• Thanks for the comprehensive reply Steve
      To clarify further the average speed in my race is likely to be around 38 kmh and the Aeolus 5 tubulars are lighter than the enve 3.4 by a couple of hundred grams with the tyres
      You answered my question which really was about the aero benefit of the 5 vs 3.4
      In true mountain races or events the 3.4 no question are my go to
      Thanks again

  • Steve, I am spending way too much time on your website as there is too much good information. I bought the XXX4 wheels after reading your review, but I am still inside my “30-day unconditional guarantee” and I am still debating on the NSWs. I am a 112 pound male at 5’2″, so I was looking for crosswind stability. I have taken the XXX4 out in 13 mph winds and I feel that me and the entire bike are blown around no more than than my stock DT swiss wheels, which have no rim depth. I got caught on a major state route and trucks going west at 60 mph and me going east at 25 mph caused a little twitching, but to my surprise, I was able to handle it, so the XXX4 are doing their job! For some reason, I actually feel more stable on the XXX4 than the slightly lower weight DT Swiss wheels. But my two other goals for the wheels are
    1. to be able to ride slightly faster in 26 mile relatively flat group ride (we average 22 mph)
    2. gain more control and comfort over rough roads (not gravel) for 40 -100 miles. Wouldn’t the XXX4’s 23 internal width with 25 mm tires be better than the the NSW’s 19 mm internal rim width with 23 mm tire for goal #2? And at 22 mph, would I really gain much speed with the NSW over the XXX4 for my 26 mile group ride. I am probably overthinking this but would appreciate your thoughts. Thanks.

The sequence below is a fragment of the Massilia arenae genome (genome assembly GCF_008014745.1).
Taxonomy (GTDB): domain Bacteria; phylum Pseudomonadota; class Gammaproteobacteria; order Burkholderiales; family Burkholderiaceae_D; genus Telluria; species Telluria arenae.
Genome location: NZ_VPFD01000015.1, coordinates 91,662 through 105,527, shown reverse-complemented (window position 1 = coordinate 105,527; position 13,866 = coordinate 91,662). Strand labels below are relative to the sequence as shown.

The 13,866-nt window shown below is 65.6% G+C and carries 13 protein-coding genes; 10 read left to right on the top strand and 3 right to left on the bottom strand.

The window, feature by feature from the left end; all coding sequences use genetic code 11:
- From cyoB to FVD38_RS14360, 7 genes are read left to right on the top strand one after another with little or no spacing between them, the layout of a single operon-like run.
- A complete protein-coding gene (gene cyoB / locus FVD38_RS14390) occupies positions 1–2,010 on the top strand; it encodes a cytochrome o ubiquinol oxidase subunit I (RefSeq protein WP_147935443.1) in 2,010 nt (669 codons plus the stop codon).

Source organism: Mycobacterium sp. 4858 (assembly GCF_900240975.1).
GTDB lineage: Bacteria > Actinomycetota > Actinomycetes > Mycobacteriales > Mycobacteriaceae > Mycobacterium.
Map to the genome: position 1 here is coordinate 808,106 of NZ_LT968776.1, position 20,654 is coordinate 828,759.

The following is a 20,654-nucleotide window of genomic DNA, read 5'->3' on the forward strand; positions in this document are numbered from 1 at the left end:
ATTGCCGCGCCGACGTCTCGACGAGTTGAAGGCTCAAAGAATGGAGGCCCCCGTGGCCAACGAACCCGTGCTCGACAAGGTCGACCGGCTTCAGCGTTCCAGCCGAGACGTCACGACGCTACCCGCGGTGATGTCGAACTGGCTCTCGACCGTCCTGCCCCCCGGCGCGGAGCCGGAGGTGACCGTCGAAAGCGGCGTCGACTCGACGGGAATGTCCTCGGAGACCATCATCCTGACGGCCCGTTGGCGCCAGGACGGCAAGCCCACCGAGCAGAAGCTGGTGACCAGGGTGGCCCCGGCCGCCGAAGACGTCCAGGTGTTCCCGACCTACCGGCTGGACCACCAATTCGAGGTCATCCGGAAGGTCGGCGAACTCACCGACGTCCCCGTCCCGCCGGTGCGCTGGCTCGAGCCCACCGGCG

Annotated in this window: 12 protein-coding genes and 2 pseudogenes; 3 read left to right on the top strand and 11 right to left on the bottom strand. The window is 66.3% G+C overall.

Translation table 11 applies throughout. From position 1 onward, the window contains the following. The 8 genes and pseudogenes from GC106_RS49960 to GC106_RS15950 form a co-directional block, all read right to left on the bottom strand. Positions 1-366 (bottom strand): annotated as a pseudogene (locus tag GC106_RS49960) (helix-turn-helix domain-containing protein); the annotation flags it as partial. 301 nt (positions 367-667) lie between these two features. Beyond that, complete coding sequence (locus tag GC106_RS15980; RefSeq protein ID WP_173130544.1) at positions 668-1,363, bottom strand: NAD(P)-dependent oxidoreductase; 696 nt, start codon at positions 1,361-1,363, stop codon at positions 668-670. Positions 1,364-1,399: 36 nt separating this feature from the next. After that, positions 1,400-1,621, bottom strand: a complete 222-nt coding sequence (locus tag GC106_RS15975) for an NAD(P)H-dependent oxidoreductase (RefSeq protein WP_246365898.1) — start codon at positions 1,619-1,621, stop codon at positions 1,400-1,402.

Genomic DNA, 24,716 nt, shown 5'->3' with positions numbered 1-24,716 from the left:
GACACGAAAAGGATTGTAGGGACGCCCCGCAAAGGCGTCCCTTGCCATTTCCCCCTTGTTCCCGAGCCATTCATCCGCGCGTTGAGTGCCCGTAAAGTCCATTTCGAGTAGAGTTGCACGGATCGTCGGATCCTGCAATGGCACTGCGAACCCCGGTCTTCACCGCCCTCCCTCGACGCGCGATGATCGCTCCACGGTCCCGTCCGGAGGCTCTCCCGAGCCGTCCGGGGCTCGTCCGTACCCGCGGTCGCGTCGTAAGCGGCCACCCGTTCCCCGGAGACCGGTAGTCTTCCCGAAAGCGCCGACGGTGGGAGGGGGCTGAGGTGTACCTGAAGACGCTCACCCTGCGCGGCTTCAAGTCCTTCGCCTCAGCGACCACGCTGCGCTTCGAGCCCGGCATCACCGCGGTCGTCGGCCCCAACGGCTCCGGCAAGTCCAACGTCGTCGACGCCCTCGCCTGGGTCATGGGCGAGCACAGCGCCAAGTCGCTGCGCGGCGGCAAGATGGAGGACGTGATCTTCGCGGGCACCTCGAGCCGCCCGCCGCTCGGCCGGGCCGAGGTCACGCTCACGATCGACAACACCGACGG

• Michael, Haha, sorry about the time it’s taking for you to read the site. We enthusiasts do like to get into it. As to your questions… 1) There are so many variables – fitness, sleep, mindset, body positioning, drafting, rolling resistance (especially in a group ride), shifting technique, riding experience, bike, wheels, kit etc. – that you can’t attribute any single thing to a specific amount of speed increase. Would suggest you read my posts on how to ride faster starting with this one and work through them to get faster. 2) XXX4 internal width is 21mm (not 23mm) but yeah, wider tires on wider rims inflated to lower pressure is going to give you better handling and comfort on rough and smooth roads. As to speed, you could put one of the narrower 25C tubeless tires (Schwalbe Pro One TLE, Hutchinson Fusion 5 11 Storm, new 25C Bontrager R3) on the NSW and get nearly the same rim to tire width ratio as on the XXX4 for optimum aero performance. The marginal difference wouldn’t have any effect on your speed in a group ride relative to all the other factors at play. Steve